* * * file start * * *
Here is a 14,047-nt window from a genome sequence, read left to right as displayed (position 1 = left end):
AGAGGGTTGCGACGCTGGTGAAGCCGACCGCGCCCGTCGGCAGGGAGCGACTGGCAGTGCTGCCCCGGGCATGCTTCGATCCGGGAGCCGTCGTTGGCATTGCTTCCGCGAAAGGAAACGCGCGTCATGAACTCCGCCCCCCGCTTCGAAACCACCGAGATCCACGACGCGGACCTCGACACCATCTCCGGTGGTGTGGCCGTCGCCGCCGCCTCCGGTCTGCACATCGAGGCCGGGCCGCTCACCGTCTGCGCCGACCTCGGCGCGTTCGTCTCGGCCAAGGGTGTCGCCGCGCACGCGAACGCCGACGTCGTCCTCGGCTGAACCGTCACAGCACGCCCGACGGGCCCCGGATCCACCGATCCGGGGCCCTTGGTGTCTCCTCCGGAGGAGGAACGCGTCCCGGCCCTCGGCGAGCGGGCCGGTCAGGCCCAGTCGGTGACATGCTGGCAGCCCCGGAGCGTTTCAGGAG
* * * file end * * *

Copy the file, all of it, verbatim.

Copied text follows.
Here is a 14,047-nt window from a genome sequence, read left to right as displayed (position 1 = left end):
AGAGGGTTGCGACGCTGGTGAAGCCGACCGCGCCCGTCGGCAGGGAGCGACTGGCAGTGCTGCCCCGGGCATGCTTCGATCCGGGAGCCGTCGTTGGCATTGCTTCCGCGAAAGGAAACGCGCGTCATGAACTCCGCCCCCCGCTTCGAAACCACCGAGATCCACGACGCGGACCTCGACACCATCTCCGGTGGTGTGGCCGTCGCCGCCGCCTCCGGTCTGCACATCGAGGCCGGGCCGCTCACCGTCTGCGCCGACCTCGGCGCGTTCGTCTCGGCCAAGGGTGTCGCCGCGCACGCGAACGCCGACGTCGTCCTCGGCTGAACCGTCACAGCACGCCCGACGGGCCCCGGATCCACCGATCCGGGGCCCTTGGTGTCTCCTCCGGAGGAGGAACGCGTCCCGGCCCTCGGCGAGCGGGCCGGTCAGGCCCAGTCGGTGACATGCTGGCAGCCCCGGAGCGTTTCAGGAG